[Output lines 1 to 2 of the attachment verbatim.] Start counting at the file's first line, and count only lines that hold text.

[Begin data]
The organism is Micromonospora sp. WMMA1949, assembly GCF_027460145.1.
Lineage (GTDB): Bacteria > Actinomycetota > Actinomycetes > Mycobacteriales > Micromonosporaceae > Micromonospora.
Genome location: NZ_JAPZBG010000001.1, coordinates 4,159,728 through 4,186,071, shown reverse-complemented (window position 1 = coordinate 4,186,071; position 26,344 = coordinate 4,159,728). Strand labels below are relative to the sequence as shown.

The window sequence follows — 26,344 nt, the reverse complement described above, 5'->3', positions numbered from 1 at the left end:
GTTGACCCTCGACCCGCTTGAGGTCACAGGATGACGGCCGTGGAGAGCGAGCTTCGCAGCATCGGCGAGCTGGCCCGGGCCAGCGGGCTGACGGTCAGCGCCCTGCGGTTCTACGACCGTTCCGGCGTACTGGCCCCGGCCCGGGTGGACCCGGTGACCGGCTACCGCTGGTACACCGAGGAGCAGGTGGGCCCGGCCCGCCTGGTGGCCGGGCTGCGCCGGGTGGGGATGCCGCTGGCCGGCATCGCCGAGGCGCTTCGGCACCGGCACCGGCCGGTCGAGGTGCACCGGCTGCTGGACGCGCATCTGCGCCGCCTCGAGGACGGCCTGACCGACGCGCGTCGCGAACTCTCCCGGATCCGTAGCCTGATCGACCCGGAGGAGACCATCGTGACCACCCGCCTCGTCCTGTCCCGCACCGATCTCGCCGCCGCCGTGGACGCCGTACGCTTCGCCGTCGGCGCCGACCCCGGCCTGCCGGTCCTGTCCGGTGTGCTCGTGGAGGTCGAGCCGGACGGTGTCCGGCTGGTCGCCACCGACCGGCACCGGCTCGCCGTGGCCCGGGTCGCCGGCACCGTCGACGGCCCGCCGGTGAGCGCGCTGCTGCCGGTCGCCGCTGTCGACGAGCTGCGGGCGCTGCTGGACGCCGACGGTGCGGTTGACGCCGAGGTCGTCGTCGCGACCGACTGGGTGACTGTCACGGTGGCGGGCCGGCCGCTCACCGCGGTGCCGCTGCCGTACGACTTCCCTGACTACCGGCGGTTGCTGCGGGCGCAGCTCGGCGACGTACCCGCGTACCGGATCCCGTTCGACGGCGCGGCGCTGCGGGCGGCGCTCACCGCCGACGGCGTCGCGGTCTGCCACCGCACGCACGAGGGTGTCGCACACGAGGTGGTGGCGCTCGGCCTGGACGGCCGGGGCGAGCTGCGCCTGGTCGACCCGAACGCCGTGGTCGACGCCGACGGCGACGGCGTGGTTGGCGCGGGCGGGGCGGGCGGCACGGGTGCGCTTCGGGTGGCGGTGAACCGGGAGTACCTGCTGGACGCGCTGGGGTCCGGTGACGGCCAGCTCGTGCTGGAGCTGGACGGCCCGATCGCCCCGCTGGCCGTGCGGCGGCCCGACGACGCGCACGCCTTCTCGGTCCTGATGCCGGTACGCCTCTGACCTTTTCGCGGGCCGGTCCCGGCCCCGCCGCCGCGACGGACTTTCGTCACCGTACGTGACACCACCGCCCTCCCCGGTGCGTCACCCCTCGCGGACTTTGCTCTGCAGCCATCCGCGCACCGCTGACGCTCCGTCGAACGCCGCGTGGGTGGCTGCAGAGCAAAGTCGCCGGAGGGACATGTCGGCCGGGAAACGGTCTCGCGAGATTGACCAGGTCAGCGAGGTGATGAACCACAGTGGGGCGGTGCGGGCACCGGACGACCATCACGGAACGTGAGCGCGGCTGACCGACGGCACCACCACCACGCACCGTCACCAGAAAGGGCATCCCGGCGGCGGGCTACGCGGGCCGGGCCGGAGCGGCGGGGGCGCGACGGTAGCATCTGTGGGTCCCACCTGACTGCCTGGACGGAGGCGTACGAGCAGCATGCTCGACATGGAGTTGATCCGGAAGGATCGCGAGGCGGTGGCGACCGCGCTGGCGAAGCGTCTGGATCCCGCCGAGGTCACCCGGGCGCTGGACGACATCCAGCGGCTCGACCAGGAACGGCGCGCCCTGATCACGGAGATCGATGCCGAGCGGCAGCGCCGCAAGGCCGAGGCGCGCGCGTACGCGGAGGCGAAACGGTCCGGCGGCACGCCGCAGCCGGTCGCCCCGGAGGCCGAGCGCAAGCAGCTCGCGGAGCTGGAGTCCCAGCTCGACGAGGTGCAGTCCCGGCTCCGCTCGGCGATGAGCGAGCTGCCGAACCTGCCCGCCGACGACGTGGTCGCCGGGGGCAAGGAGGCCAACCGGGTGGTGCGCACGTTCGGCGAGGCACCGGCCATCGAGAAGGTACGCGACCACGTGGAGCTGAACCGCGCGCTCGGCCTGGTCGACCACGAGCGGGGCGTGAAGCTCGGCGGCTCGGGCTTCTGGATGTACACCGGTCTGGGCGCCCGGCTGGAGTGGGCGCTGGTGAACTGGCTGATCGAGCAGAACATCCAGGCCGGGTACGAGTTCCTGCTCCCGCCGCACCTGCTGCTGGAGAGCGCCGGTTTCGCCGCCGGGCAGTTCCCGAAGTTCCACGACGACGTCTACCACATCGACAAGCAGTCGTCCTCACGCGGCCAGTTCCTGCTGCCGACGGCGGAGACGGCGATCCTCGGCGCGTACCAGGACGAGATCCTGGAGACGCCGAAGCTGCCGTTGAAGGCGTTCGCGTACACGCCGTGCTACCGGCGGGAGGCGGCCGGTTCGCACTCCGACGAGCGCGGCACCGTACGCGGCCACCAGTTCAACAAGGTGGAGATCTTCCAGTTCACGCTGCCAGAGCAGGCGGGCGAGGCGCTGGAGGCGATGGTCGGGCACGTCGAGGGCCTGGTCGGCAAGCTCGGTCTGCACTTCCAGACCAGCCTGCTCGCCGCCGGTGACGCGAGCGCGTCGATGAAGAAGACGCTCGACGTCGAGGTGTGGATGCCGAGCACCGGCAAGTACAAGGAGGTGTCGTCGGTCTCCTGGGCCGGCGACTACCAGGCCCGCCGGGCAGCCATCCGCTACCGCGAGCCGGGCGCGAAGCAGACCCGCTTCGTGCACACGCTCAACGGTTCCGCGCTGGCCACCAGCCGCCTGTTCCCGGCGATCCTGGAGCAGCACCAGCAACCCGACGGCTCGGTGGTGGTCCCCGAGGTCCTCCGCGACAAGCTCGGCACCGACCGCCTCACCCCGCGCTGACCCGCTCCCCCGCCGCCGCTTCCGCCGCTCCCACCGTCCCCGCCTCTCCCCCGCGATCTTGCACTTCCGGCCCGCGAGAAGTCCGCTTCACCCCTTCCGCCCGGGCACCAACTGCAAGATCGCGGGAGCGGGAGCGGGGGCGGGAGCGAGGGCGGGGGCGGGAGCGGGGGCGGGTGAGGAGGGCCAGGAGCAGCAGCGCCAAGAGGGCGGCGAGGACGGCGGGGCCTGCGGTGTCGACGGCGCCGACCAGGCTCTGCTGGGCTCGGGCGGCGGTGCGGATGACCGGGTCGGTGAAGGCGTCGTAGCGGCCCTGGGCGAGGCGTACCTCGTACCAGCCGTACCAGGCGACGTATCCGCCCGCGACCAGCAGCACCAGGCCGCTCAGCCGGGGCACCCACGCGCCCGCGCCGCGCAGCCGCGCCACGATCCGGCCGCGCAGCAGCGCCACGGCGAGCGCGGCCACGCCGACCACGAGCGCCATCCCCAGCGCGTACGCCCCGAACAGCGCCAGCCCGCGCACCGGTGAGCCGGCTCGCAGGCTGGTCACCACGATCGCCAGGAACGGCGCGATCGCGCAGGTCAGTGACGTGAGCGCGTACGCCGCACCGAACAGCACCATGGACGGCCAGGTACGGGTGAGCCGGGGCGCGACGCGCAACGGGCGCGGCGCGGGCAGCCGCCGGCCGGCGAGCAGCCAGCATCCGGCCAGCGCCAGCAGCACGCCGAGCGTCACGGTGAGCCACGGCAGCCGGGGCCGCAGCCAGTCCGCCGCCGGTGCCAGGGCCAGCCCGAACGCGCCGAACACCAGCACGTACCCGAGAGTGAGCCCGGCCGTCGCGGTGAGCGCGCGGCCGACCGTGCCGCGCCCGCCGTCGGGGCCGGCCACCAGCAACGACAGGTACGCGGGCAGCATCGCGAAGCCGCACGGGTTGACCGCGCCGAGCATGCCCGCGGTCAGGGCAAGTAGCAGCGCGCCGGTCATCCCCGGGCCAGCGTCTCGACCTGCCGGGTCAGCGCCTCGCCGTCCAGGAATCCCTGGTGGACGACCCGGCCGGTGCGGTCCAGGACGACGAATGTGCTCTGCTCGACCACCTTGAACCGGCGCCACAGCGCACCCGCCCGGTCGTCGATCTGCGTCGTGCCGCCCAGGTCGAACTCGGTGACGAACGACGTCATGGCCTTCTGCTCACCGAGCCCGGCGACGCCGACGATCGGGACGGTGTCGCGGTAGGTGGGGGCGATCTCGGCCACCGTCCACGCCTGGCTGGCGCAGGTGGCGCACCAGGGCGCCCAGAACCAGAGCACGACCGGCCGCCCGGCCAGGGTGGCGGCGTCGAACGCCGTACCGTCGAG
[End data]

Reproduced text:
The organism is Micromonospora sp. WMMA1949, assembly GCF_027460145.1.
Lineage (GTDB): Bacteria > Actinomycetota > Actinomycetes > Mycobacteriales > Micromonosporaceae > Micromonospora.